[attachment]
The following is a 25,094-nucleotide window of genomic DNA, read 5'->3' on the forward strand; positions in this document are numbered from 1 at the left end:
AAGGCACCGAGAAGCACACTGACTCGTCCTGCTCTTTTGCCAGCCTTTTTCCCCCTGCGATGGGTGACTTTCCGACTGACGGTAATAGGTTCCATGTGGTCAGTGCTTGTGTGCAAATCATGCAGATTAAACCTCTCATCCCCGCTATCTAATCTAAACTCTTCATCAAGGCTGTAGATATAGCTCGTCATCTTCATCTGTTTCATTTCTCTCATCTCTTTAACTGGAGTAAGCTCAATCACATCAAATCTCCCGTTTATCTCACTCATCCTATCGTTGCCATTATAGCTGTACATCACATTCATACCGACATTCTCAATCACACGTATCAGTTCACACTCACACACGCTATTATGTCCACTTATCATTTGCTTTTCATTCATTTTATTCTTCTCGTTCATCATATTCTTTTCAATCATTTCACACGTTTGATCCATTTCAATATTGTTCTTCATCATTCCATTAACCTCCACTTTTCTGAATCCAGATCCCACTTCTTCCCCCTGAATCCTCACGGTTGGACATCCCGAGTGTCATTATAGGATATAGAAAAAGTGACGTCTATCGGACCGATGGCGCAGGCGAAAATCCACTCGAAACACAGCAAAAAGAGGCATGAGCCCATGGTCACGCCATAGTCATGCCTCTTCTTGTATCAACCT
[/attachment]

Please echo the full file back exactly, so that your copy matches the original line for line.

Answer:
The following is a 25,094-nucleotide window of genomic DNA, read 5'->3' on the forward strand; positions in this document are numbered from 1 at the left end:
AAGGCACCGAGAAGCACACTGACTCGTCCTGCTCTTTTGCCAGCCTTTTTCCCCCTGCGATGGGTGACTTTCCGACTGACGGTAATAGGTTCCATGTGGTCAGTGCTTGTGTGCAAATCATGCAGATTAAACCTCTCATCCCCGCTATCTAATCTAAACTCTTCATCAAGGCTGTAGATATAGCTCGTCATCTTCATCTGTTTCATTTCTCTCATCTCTTTAACTGGAGTAAGCTCAATCACATCAAATCTCCCGTTTATCTCACTCATCCTATCGTTGCCATTATAGCTGTACATCACATTCATACCGACATTCTCAATCACACGTATCAGTTCACACTCACACACGCTATTATGTCCACTTATCATTTGCTTTTCATTCATTTTATTCTTCTCGTTCATCATATTCTTTTCAATCATTTCACACGTTTGATCCATTTCAATATTGTTCTTCATCATTCCATTAACCTCCACTTTTCTGAATCCAGATCCCACTTCTTCCCCCTGAATCCTCACGGTTGGACATCCCGAGTGTCATTATAGGATATAGAAAAAGTGACGTCTATCGGACCGATGGCGCAGGCGAAAATCCACTCGAAACACAGCAAAAAGAGGCATGAGCCCATGGTCACGCCATAGTCATGCCTCTTCTTGTATCAACCT